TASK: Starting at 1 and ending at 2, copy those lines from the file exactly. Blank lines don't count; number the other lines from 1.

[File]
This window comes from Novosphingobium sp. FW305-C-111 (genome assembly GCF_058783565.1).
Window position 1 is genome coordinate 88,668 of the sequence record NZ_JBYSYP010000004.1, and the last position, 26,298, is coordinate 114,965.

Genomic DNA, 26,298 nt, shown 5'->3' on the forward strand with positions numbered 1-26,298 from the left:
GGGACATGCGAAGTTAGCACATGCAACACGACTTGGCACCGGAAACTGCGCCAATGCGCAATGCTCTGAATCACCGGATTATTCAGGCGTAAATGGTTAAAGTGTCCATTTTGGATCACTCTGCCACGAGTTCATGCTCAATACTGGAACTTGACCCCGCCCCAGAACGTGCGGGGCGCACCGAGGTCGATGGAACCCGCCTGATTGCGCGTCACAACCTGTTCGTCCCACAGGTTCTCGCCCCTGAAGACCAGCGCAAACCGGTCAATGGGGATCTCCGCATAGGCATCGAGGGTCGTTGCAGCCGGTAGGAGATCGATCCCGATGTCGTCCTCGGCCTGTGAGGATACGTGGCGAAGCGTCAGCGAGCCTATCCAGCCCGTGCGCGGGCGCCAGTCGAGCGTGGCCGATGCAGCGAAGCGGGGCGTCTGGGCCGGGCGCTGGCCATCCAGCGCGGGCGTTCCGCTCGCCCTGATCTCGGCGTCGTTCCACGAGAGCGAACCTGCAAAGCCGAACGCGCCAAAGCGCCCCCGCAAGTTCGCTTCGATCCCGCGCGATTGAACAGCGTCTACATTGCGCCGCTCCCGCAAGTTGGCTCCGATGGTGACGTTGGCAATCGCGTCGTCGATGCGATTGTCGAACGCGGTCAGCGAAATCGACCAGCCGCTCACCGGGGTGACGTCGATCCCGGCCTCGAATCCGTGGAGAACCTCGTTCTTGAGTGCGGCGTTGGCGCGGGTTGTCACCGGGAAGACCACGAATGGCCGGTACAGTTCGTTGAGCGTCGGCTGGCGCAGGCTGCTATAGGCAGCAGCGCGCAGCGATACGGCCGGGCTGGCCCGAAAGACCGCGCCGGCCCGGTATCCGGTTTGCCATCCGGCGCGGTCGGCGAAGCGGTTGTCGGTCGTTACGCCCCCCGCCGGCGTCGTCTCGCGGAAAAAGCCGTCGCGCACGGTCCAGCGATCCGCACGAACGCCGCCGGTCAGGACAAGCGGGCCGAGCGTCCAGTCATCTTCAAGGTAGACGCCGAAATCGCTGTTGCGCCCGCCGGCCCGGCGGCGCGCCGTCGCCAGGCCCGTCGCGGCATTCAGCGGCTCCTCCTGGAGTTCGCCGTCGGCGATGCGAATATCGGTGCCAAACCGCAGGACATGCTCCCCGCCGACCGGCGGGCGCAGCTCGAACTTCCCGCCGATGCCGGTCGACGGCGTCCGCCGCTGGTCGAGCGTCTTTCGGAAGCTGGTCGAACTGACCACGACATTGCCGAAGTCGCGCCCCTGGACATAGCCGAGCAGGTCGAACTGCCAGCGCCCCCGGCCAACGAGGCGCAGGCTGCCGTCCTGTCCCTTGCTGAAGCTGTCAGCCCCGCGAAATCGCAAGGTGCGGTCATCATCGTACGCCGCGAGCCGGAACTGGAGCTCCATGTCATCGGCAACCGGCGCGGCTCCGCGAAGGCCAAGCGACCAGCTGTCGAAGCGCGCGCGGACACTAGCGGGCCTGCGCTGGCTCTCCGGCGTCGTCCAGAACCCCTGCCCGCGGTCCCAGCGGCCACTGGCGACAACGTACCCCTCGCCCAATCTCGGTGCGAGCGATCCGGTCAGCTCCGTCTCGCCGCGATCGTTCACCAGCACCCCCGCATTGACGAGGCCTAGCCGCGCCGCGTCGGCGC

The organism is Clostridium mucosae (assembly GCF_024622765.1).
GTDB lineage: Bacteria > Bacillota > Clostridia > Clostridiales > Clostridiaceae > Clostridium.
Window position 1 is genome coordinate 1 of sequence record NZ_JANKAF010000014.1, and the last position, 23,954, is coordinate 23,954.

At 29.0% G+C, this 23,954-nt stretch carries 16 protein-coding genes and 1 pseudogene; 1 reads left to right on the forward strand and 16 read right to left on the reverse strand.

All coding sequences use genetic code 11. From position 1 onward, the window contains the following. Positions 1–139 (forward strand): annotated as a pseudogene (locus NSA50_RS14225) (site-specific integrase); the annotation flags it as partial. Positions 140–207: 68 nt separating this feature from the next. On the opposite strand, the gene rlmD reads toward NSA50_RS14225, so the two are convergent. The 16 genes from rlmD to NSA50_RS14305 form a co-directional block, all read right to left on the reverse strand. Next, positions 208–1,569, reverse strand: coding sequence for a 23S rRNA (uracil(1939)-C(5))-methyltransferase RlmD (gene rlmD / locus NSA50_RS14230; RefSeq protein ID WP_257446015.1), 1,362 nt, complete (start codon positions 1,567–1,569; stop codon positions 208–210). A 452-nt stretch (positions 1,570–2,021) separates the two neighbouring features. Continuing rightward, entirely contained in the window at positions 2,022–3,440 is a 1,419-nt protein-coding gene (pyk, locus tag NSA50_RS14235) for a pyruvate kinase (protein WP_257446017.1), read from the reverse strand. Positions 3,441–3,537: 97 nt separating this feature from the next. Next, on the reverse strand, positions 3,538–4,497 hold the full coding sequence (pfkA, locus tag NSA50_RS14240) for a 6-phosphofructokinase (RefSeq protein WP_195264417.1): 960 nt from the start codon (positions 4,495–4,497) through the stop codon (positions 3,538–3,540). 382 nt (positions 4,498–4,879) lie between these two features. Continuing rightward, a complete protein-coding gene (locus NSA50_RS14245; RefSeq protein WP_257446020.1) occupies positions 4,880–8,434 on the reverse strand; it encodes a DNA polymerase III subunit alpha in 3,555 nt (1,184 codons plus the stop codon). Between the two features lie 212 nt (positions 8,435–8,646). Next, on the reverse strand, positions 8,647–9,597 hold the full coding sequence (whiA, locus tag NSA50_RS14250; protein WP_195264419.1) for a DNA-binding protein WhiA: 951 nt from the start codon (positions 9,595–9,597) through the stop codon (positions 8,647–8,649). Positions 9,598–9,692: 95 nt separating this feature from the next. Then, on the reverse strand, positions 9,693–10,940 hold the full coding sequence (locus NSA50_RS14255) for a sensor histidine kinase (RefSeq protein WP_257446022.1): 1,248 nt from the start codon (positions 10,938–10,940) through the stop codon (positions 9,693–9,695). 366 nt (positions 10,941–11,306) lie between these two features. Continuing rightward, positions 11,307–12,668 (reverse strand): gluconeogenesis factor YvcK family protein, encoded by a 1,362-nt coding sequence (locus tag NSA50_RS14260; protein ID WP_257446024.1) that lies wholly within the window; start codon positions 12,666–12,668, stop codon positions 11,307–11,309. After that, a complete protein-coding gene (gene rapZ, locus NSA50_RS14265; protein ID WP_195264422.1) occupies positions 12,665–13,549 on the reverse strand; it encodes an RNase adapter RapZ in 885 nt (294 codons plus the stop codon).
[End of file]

This window comes from Novosphingobium sp. FW305-C-111 (genome assembly GCF_058783565.1).
Window position 1 is genome coordinate 88,668 of the sequence record NZ_JBYSYP010000004.1, and the last position, 26,298, is coordinate 114,965.